South Carolina Governor Nikki Haley’s appointment of Rep. Tim Scott, a Tea Party stalwart, to the Senate seat being vacated by Jim DeMint is terrific news for those who believe in limited government, fiscal responsibility, and reigning in union abuses.
Describing himself as “not really anti-union” but “pro-worker,” Scott explained in the spring in a Heritage Foundation interview why he was sponsoring the Employee Rights Act, loathed by unions. The act would empower workers by giving them a choice as to whether to belong to a union. This brand of choice doesn’t appeal to Democrats, who tend to prefer that workers pay compulsory dues into union coffers (which then often go to Democratic campaign coffers).
In addition to the obvious political considerations, Scott comes across as just a great guy. On being appointed to the Senate, he said:
“I am very thankful to the good Lord and a strong mom who believed that sometimes love has to come at the end of the switch,” Mr. Scott said with a smile, pointing to his mother in the audience. “And she loved me a lot.”
Okay, I guess we have to discuss race, and of course it is perfectly meet and right to savor the “delicious irony” of Scott’s sitting in the seat that the late Strom Thurmond occupied for 47 years. Scott kicked off his national political career by defeating Paul Thurmond, son of Strom Thurmond, for the GOP nomination to run for the first district congressional seat.
So liberals are beside themselves with joy, hailing the reality of American diversity as manifested in the appointment of Scott, right? Wrong.
The Wall Street Journal notes:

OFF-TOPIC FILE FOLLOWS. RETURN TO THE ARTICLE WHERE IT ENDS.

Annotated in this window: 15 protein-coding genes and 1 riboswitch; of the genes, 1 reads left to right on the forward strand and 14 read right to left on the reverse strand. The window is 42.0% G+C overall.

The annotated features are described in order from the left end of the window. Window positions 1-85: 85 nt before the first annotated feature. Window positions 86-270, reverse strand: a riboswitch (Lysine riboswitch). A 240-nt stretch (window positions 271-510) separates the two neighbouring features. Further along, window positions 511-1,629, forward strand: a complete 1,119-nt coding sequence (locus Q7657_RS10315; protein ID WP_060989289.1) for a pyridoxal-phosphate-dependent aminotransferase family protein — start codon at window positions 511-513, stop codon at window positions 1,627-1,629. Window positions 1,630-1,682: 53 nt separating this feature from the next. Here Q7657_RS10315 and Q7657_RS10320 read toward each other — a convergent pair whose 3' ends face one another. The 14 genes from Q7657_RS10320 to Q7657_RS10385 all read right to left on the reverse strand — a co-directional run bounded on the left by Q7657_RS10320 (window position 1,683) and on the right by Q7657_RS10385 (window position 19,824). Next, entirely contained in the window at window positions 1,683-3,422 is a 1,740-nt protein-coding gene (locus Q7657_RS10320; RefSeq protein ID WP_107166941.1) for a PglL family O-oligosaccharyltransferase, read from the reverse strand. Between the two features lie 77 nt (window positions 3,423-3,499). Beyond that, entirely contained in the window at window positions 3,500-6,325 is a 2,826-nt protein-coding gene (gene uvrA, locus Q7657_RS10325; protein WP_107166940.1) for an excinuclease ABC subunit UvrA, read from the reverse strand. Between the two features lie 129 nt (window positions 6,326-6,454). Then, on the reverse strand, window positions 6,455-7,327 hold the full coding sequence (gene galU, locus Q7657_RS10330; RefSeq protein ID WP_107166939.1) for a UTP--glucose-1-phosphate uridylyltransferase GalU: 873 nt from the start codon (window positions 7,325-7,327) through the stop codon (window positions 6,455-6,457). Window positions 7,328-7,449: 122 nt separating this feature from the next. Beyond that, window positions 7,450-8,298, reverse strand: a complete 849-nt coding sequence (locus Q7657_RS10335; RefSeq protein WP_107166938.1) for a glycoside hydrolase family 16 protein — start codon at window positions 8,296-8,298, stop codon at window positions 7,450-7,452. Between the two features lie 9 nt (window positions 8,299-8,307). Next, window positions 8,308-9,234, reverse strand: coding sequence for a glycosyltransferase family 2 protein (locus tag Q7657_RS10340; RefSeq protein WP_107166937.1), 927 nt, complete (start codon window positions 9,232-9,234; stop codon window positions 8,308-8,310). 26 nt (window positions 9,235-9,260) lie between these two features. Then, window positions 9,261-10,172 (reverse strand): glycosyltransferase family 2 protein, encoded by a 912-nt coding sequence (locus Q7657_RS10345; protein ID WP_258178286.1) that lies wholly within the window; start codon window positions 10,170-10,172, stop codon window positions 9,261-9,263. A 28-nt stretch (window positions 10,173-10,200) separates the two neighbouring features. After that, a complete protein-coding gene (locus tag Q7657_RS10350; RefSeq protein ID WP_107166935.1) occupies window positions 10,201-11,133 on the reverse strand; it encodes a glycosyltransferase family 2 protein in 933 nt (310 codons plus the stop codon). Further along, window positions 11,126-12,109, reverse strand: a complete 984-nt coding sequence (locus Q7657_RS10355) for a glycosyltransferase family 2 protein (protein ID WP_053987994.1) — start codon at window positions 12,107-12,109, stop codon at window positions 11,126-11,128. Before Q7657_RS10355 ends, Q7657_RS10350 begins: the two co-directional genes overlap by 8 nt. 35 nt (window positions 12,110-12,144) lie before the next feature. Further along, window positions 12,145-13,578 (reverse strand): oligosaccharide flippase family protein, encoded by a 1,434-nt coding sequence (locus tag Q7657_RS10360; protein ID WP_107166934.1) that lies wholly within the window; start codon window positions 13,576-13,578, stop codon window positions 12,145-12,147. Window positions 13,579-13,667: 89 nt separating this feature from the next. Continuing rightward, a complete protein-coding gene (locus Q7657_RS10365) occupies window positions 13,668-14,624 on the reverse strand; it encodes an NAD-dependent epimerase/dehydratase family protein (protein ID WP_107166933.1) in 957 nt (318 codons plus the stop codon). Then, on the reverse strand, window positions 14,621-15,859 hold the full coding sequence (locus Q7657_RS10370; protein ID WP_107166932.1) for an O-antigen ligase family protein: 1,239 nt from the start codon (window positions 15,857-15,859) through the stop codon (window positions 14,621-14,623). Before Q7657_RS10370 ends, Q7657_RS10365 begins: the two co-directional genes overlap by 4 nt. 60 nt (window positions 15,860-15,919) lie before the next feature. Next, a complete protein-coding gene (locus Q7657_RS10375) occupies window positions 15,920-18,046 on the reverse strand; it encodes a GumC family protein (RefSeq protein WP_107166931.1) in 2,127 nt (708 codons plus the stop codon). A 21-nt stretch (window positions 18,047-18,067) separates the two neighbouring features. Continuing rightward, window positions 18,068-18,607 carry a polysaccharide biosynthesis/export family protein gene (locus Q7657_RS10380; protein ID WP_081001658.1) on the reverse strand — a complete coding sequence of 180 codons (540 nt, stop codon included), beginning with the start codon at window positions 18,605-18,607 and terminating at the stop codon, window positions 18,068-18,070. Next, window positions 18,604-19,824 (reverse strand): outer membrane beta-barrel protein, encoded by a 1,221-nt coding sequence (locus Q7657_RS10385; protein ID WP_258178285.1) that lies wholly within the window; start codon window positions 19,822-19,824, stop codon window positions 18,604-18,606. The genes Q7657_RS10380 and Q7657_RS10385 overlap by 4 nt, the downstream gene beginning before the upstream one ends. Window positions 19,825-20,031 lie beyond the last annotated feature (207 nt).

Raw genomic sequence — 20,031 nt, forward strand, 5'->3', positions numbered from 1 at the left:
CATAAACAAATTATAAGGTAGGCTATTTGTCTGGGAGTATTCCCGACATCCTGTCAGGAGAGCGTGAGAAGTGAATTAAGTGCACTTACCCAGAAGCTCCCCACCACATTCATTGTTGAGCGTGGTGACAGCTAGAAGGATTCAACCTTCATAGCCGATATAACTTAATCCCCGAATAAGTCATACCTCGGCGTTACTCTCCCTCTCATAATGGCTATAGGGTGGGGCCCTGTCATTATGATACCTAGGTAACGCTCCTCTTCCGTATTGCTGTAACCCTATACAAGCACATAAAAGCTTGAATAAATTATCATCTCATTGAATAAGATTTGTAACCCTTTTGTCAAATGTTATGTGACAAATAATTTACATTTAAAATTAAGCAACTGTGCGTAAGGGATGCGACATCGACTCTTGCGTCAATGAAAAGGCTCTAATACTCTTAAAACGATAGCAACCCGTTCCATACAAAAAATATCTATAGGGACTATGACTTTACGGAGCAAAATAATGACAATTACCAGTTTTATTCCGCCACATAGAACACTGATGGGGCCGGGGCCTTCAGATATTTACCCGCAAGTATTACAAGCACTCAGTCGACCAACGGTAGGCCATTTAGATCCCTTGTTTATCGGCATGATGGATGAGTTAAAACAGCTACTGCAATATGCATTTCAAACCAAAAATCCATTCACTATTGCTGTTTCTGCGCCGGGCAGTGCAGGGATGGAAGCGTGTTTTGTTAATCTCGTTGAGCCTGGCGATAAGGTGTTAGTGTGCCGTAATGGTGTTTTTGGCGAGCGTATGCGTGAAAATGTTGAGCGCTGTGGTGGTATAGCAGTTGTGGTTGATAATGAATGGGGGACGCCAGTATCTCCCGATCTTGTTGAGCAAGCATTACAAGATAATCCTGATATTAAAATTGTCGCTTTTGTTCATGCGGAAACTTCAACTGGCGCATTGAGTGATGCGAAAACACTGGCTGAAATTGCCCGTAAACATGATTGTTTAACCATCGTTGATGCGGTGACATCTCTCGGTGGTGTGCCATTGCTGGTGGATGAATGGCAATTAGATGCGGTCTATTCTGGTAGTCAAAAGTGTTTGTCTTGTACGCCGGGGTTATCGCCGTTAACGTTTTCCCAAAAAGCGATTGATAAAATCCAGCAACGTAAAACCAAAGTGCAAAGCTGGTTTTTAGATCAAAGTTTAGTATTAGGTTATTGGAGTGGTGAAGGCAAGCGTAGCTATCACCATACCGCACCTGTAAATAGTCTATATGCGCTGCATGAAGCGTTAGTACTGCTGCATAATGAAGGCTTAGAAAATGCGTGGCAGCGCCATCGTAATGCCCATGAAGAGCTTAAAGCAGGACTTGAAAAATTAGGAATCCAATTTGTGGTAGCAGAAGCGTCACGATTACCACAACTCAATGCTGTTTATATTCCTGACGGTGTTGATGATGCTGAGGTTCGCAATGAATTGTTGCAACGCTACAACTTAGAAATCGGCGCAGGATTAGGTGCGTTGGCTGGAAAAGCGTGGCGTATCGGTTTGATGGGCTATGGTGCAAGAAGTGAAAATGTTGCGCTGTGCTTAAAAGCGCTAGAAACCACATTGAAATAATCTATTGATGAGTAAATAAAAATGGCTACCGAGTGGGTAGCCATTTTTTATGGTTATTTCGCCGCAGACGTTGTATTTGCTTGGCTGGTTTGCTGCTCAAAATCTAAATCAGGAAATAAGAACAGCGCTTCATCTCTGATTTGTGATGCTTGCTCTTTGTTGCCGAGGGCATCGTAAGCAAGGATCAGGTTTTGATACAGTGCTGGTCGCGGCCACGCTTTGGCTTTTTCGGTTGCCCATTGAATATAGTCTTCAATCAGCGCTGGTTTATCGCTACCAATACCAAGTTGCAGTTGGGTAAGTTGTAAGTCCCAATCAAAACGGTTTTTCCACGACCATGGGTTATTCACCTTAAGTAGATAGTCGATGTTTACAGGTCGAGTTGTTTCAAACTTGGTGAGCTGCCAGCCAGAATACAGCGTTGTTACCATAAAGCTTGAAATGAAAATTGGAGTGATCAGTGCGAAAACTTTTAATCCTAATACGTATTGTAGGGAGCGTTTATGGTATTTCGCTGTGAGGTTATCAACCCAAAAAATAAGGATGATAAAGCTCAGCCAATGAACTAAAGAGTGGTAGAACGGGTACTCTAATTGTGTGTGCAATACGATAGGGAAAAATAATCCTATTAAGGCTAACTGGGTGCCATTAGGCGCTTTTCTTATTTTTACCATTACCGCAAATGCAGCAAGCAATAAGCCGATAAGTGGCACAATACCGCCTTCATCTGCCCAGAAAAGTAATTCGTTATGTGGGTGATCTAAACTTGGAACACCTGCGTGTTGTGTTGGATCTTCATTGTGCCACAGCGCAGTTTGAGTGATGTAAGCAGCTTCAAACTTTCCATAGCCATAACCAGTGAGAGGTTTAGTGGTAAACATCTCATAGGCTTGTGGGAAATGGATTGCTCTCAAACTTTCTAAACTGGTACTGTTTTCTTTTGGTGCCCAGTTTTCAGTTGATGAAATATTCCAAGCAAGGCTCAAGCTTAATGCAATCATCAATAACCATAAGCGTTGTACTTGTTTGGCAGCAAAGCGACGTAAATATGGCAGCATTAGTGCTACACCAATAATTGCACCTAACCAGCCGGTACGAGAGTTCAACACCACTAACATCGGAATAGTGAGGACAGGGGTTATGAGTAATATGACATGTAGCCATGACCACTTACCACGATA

Liberals tend to overemphasize racial diversity, especially in politics, but the diversity lobby was notably missing in action Monday after South Carolina Governor Nikki Haley's announcement that she chose Tim Scott to replace departing Senator Jim DeMint. It is a striking moment nonetheless.
But read a little more and it becomes crystal clear why Scott bugs them:
The best news is that Senator-designate Scott's story isn't about racial grievance and preference. It's a measure of personal achievement, political conviction and the opportunities available in modern American politics.
To his credit, Rep. James Clyburn of South Carolina told the New York Times that he respects the “historic nature” of Scott’s becoming a senator (he will be the only black senator currently serving):
Representative James E. Clyburn of South Carolina, one of the Democratic Party’s senior black leaders, offered his congratulations to Mr. Scott while noting that they “don’t see eye-to-eye on most political issues and more often than not cancel out each other’s votes.”
“I believe he is the personification of South Carolina’s motto, ‘While I breathe, I hope,’ ” Mr. Clyburn said. “The historic nature of this appointment is not lost on me, and I am confident Tim Scott will represent South Carolina and the country honorably.”
The Tea Party has foisted some lemons on the Republican Party—there are some easy pick-ups that were lost because of Tea Party candidates. But National Journal’s Josh KIraushaar sees the Tea Party as embodied in politicians such as Scott as the hope of the GOP:
Republicans face the taller task, given that their voting base is predominantly white, but the tea party provided a playbook for how it can be done. Forget one’s political history and reputation. Stop obsessing over which candidates can raise the most money, increasingly an anachronism in today’s super-PAC fueled political environment.
Look for qualified outsiders who can put the best face forward for a Republican Party, with a message centered on opportunity. Nikki Haley and Tim Scott proved it can be done, and they are now two of the most powerful officeholders in South Carolina–in the heart of the old Confederacy.
So raise a cuppa tea to the Senate's newest member!